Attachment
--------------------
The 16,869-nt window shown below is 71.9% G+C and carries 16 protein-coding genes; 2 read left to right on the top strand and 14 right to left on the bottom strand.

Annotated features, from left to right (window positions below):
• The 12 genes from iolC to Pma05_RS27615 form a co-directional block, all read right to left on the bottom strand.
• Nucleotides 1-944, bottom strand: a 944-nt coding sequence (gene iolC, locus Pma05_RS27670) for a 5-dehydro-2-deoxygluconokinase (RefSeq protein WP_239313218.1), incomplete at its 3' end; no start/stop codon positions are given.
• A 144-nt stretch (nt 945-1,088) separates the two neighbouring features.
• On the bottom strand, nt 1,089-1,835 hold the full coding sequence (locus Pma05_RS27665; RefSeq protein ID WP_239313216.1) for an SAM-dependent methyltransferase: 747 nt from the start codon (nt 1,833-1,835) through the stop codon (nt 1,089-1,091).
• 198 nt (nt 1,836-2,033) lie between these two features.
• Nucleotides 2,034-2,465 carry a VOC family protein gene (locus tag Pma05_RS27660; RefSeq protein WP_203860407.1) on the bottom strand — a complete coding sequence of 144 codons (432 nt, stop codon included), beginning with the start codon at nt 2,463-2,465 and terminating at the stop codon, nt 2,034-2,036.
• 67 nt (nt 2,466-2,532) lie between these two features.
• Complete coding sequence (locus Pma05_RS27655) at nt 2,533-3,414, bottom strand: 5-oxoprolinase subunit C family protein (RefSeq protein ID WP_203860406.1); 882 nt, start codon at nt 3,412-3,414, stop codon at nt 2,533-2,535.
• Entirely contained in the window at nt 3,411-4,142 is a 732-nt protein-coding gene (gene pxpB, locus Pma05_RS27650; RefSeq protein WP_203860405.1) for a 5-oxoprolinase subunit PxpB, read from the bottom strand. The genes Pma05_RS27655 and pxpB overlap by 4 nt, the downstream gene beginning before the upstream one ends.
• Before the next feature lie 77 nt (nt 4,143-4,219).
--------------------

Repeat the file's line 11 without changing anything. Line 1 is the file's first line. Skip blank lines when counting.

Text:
• Entirely contained in the window at nt 3,411-4,142 is a 732-nt protein-coding gene (gene pxpB, locus Pma05_RS27650; RefSeq protein WP_203860405.1) for a 5-oxoprolinase subunit PxpB, read from the bottom strand. The genes Pma05_RS27655 and pxpB overlap by 4 nt, the downstream gene beginning before the upstream one ends.